The animals of Louisiana lost one of their greatest champions this week, when longtime animal protection leader, Johnna Harris, passed away on April 3rd, after a long battle with cancer. Vice President and Animal Services Director of the Humane Society of Louisiana, Harris was a 20 year veteran of the charity who managed many of the group's direct care programs. She personally rescued, adopted or cared for more than 50,000 animals and helped the Humane Society aid countless thousands of animals in need. Selfless and committed to the cause, Harris - a social worker and child protection advocate earlier in her career - spent a lifetime committed to society's most defenseless. She volunteered countless thousands of hours and often paid for needed supplies out of her own pocket. She always went out of her way to help a child or animal in need. Her tenure with the Humane Society began when she was first hired as a part time adoption counselor. Harris went on to direct Animal Care Services in major cruelty cases and during relief efforts, including disasters like Hurricane Katrina. She created the Humane Society's cross-country pet adoption program, TransPUPtation, and she was actively involved in projects ranging from the development of the group's Safe House for abused animals in New Orleans (sadly destroyed in Katrina) and the charity's Enoch J. Donaldson Animal Sanctuary in Mount Hermon.
To honor Johnna's life and legacy, her friends and colleagues at the Humane Society of Louisiana have established a memorial fund, so that all who have been touched by Johnna's life and work can contribute in her name.
Gifts in Johnna's memory will be used for her final expenses, sanctuary building projects and needed equipment, according to her expressed wishes. Any funds raised over the amount of the cost of those projects (if we are lucky enough to reach our goal and/or get items donated, etc) will be used for veterinary care for animals in need. Among the practical sanctuary projects Johnna wished to fund are: running electricity to the horse barn; building additional run-ins for horses; getting new tires for the horse trailer and transport vehicles; making repairs to animal caretaker housing; finishing portable buildings, resealing the kennel floor and more.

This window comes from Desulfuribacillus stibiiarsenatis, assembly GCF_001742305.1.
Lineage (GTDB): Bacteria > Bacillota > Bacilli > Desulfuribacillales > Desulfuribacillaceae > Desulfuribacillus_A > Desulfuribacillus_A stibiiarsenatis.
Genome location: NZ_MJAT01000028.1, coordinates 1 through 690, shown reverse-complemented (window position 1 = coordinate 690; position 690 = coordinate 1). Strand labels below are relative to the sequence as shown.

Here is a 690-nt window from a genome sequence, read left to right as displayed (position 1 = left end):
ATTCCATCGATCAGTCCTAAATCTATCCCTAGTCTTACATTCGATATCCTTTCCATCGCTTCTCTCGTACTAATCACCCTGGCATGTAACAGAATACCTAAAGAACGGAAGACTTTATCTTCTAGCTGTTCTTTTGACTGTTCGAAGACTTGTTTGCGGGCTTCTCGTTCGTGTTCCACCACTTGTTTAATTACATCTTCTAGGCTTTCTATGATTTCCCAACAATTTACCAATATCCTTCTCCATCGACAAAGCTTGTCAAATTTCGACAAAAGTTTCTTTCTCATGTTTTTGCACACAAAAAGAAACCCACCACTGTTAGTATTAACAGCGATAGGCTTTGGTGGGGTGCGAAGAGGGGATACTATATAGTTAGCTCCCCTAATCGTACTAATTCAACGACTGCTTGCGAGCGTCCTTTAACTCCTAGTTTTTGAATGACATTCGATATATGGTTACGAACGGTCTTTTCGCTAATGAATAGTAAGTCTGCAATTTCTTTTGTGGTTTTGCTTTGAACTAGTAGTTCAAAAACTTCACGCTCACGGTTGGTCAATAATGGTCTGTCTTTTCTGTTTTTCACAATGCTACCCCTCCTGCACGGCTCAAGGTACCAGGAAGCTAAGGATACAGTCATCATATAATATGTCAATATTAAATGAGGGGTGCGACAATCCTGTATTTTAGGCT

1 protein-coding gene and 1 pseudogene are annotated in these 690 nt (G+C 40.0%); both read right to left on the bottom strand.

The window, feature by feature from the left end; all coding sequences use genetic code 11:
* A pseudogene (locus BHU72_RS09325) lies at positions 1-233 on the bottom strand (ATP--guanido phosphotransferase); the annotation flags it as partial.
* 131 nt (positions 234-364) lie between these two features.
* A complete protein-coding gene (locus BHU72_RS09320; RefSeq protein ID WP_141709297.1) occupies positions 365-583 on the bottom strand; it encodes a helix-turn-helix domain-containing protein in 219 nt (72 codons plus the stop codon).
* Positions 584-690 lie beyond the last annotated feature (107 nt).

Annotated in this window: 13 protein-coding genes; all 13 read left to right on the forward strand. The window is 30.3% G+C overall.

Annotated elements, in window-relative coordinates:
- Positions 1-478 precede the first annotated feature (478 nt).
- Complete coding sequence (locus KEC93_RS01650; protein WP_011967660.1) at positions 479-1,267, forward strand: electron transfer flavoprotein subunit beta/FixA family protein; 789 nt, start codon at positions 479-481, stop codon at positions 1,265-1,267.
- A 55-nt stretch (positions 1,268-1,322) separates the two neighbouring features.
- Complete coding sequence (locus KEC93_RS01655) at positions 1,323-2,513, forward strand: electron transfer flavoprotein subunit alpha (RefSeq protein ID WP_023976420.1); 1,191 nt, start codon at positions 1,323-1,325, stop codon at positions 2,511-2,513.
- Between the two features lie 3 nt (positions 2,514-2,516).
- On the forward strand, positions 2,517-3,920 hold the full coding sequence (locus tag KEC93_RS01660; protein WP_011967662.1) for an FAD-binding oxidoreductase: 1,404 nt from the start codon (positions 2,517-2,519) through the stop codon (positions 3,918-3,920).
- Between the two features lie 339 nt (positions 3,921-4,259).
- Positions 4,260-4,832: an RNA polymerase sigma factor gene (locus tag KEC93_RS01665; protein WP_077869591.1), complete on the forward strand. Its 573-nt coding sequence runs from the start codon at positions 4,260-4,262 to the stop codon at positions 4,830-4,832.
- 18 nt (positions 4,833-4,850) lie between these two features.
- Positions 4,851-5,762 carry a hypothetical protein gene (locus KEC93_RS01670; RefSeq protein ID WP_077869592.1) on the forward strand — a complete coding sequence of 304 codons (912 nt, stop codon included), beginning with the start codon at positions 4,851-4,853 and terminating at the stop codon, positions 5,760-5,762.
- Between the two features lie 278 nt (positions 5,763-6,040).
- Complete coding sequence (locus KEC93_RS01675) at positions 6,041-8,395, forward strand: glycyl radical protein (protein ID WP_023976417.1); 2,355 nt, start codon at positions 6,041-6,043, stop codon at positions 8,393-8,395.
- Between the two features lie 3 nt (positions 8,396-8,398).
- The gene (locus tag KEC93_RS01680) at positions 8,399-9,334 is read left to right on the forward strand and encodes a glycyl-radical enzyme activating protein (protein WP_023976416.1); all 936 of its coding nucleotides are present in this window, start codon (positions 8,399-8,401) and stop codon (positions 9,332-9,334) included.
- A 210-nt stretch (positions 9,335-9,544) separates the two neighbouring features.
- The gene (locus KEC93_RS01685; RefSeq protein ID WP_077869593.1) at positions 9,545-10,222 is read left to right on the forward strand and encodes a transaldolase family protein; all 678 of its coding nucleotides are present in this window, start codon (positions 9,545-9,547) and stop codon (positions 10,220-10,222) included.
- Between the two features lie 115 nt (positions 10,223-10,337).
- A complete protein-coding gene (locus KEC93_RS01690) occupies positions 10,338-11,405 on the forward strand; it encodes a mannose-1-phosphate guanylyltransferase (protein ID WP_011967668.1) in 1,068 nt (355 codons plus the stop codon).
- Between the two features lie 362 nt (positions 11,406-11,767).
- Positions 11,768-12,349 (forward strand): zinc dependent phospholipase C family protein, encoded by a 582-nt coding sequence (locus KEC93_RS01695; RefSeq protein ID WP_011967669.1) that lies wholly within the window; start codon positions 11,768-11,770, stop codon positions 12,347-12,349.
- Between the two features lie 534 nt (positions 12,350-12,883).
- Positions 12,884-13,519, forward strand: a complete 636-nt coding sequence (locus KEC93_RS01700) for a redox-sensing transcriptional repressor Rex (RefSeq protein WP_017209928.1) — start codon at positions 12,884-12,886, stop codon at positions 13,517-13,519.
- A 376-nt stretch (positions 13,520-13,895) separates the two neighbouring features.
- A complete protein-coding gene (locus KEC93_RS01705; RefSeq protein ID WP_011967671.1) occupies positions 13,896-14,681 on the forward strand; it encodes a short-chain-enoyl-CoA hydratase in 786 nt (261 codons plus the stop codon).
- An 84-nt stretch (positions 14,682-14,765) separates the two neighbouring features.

Even when greatly debilitated by disease, Johnna worked into her final days to ensure the Humane Society of Louisiana would continue its important and lifesaving work when she was gone. The memorial fund will help ensure the projects she was working on and the priorities she set for the organization will be addressed, despite the tremendous hole left by her loss.
It was Johnna's wish not to have a funeral, but memorial observances are now being planned and will be announced here soon. Rest in peace, dear Johnna. You were and always will be a shining example to us all.
More about the Humane Society of Louisiana: OUR MISSION: We empower individuals and communities to create a no-kill state where the lives of all animals matter. (The charity focuses on cruelty investigation, disaster relief, expanding of animal care and protection services statewide and more. ) The New-Orleans based group is not affiliated with any national animal protection charity.